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So, you did a will, trust, or even a full estate plan. Great! Is it fully funded? Do you understand what that means? Have your financial circumstances changed such that your assets are different today than they were five years ago when you did your will? If you have not also changed your will (or trust) to adjust for these changes, your family could pay the price.

The Three to Five Year Rule

We recommend that you have your estate plan (will, trust, living will, power of attorney, etc.) reviewed every three to five years. Unless you are more diligent than most of us, you are probably leaving things out of your estate plan if you do not have your plan reviewed regularly.

. . . . Or Sooner

There are many reasons you may need to make changes to your estate plan. Here are a few:

  • You may no longer desire to distribute your assets to the same people or in the same amount as you originally designed. Perhaps your asset base changed or theirs did (they are no longer minors, but graduated college and are working now), or you no longer have a great relationship with that person.
  • If you moved to a new state, you will certainly want to have your estate plan reviewed, as your new state’s laws may alter the best way for you to transfer your assets upon your death, or the best way for you to protect yourself with a living will, etc.
  • Like others, you have experienced a significant increase or decrease in amount of your assets in this crazy economy. Or, purchased or sold real estate, a business, vehicle, or other significant asset that was listed in your estate. How do you want your new asset(s) distributed in the event of your death?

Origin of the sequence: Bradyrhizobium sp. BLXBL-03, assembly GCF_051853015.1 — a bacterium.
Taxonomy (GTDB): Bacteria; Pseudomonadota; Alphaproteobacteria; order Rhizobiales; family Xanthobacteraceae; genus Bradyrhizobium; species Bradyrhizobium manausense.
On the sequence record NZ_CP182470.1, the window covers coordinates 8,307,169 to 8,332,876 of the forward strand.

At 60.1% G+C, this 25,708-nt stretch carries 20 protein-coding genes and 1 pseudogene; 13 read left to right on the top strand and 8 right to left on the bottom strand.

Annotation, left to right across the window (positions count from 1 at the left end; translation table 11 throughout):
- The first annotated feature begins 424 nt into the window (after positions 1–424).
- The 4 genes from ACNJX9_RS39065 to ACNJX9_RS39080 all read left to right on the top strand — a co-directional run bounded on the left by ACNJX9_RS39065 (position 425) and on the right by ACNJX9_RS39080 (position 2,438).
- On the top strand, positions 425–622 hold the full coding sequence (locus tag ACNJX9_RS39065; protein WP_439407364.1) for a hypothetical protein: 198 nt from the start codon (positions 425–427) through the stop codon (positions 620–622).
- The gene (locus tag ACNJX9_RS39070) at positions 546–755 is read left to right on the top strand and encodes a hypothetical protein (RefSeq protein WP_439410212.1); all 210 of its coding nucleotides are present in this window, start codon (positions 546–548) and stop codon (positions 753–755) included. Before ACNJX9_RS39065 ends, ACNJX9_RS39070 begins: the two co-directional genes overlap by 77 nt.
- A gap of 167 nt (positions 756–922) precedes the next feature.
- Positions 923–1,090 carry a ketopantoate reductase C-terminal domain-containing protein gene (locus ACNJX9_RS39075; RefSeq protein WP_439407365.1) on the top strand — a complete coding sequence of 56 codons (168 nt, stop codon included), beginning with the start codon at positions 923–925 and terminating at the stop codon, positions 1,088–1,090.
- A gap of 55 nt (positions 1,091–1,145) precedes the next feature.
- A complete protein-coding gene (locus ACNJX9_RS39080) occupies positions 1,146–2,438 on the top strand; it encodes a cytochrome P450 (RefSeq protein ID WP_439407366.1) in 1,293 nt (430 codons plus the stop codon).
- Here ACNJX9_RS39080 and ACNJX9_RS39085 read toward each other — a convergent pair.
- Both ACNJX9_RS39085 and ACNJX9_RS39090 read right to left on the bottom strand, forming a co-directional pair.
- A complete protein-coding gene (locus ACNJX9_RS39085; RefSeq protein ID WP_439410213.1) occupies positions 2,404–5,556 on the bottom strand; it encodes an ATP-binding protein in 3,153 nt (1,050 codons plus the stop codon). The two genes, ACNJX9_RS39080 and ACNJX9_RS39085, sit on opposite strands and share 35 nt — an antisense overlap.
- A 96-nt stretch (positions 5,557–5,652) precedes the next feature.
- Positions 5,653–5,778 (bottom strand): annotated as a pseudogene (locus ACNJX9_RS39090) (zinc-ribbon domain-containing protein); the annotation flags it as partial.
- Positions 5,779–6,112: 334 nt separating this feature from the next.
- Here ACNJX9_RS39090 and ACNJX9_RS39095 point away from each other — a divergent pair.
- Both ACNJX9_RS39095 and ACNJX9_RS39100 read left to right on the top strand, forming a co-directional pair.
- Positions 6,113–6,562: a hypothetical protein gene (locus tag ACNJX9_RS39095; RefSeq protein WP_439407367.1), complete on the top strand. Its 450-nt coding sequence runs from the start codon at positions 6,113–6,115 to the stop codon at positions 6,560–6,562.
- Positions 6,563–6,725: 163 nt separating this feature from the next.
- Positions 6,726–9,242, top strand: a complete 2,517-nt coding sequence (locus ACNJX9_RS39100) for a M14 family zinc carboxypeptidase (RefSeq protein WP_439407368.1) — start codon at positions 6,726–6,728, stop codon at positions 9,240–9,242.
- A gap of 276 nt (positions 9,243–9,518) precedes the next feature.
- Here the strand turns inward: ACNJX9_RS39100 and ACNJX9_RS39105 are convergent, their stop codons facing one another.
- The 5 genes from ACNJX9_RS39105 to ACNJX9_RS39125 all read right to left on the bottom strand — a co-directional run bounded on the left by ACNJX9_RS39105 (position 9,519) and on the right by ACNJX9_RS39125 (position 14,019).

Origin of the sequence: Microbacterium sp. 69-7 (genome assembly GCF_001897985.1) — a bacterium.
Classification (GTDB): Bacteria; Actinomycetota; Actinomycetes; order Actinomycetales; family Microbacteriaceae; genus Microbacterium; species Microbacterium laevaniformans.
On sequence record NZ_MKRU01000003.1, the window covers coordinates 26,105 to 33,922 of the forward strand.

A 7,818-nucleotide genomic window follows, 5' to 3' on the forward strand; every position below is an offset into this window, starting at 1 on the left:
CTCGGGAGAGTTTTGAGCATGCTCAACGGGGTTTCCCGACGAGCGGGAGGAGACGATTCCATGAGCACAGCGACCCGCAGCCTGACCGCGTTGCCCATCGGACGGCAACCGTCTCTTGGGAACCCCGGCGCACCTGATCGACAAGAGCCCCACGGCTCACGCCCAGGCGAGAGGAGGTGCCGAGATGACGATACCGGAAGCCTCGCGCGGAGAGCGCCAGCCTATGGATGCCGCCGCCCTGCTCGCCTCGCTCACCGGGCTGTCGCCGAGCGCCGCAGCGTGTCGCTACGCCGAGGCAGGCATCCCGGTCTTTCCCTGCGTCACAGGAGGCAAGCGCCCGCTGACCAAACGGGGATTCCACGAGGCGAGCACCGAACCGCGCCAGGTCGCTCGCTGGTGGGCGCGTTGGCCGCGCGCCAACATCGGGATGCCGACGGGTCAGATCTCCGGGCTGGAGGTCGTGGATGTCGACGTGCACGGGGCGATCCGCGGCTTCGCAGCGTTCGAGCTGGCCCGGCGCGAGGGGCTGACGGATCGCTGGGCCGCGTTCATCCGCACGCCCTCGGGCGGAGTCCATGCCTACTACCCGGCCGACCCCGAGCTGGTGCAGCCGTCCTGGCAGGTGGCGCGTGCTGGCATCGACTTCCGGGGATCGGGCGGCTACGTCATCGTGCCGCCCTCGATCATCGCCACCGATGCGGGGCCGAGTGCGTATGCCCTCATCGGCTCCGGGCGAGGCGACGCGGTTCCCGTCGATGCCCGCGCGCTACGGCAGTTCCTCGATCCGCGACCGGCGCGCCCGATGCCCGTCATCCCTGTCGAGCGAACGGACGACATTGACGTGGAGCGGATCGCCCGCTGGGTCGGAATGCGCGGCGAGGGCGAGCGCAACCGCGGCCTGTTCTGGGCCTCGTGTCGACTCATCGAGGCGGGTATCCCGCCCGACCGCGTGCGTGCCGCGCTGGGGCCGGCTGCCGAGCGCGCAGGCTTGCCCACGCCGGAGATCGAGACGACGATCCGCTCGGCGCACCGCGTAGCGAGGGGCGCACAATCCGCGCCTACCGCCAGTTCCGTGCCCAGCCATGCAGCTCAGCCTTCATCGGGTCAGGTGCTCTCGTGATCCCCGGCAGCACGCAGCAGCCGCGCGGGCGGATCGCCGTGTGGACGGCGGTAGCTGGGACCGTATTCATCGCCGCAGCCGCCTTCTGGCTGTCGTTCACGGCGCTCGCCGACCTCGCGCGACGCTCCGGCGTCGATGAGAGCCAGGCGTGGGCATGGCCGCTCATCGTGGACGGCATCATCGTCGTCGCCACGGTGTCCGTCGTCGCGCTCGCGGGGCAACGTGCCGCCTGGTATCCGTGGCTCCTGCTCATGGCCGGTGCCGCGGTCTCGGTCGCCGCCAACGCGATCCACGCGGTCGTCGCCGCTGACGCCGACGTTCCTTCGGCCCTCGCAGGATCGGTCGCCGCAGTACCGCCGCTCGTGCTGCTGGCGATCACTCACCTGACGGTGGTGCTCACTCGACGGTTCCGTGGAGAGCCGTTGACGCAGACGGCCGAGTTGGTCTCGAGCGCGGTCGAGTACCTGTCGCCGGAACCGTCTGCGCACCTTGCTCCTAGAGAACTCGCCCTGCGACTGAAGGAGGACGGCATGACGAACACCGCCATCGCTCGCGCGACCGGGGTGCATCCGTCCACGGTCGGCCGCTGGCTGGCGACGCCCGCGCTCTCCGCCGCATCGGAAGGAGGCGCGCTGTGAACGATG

• If an intended beneficiary or trustee died, you will want to change your distribution or designate a replacement trustee. Likewise, if your family has been blessed with new additions, you may want to provide for distribution to these new intended beneficiaries. If you have been through a divorce or marriage (or an intended beneficiary has), you may need to change distribution designations.
  •  If you change your mind regarding whether you desire life sustaining procedures to prolong your life, you will certainly want to update your living will and/or your durable power of attorney for health care.

Of course, you may not know about any changes in the laws regarding your estate. For these and many other good reasons, it is wise to have your estate plan reviewed every three to five years to make certain your desires are both known and followed.

 

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About the Author

Jay Young is a Las Vegas, Nevada attorney. His practice focuses on acting as an Arbitrator and Mediator.

Mr. Young can be reached at 702.667.4868 or at jay@h2law.com.

 

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